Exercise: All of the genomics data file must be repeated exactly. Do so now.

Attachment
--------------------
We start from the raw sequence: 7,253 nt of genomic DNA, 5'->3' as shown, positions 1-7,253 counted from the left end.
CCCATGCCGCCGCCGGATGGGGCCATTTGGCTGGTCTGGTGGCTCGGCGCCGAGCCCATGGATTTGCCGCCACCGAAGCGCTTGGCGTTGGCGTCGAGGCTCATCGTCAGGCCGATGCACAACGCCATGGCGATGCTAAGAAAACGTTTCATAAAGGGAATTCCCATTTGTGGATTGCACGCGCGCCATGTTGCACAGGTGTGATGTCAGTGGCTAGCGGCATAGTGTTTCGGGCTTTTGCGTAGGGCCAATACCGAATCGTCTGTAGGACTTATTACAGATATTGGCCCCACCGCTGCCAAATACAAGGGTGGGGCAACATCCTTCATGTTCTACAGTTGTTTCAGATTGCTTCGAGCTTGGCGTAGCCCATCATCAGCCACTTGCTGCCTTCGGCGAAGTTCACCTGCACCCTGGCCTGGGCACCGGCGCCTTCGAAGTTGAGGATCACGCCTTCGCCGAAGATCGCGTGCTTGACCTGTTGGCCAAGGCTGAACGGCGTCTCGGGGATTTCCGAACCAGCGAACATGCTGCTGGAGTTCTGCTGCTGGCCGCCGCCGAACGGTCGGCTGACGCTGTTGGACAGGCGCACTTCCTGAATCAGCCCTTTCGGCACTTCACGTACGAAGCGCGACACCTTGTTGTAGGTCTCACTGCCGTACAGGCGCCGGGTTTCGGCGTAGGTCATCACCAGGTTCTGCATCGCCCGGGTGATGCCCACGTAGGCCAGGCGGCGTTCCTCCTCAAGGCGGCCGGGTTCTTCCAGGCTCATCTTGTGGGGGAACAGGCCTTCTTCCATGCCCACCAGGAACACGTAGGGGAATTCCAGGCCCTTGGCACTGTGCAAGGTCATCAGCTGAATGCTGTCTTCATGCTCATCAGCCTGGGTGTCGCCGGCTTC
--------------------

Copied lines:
We start from the raw sequence: 7,253 nt of genomic DNA, 5'->3' as shown, positions 1-7,253 counted from the left end.
CCCATGCCGCCGCCGGATGGGGCCATTTGGCTGGTCTGGTGGCTCGGCGCCGAGCCCATGGATTTGCCGCCACCGAAGCGCTTGGCGTTGGCGTCGAGGCTCATCGTCAGGCCGATGCACAACGCCATGGCGATGCTAAGAAAACGTTTCATAAAGGGAATTCCCATTTGTGGATTGCACGCGCGCCATGTTGCACAGGTGTGATGTCAGTGGCTAGCGGCATAGTGTTTCGGGCTTTTGCGTAGGGCCAATACCGAATCGTCTGTAGGACTTATTACAGATATTGGCCCCACCGCTGCCAAATACAAGGGTGGGGCAACATCCTTCATGTTCTACAGTTGTTTCAGATTGCTTCGAGCTTGGCGTAGCCCATCATCAGCCACTTGCTGCCTTCGGCGAAGTTCACCTGCACCCTGGCCTGGGCACCGGCGCCTTCGAAGTTGAGGATCACGCCTTCGCCGAAGATCGCGTGCTTGACCTGTTGGCCAAGGCTGAACGGCGTCTCGGGGATTTCCGAACCAGCGAACATGCTGCTGGAGTTCTGCTGCTGGCCGCCGCCGAACGGTCGGCTGACGCTGTTGGACAGGCGCACTTCCTGAATCAGCCCTTTCGGCACTTCACGTACGAAGCGCGACACCTTGTTGTAGGTCTCACTGCCGTACAGGCGCCGGGTTTCGGCGTAGGTCATCACCAGGTTCTGCATCGCCCGGGTGATGCCCACGTAGGCCAGGCGGCGTTCCTCCTCAAGGCGGCCGGGTTCTTCCAGGCTCATCTTGTGGGGGAACAGGCCTTCTTCCATGCCCACCAGGAACACGTAGGGGAATTCCAGGCCCTTGGCACTGTGCAAGGTCATCAGCTGAATGCTGTCTTCATGCTCATCAGCCTGGGTGTCGCCGGCTTC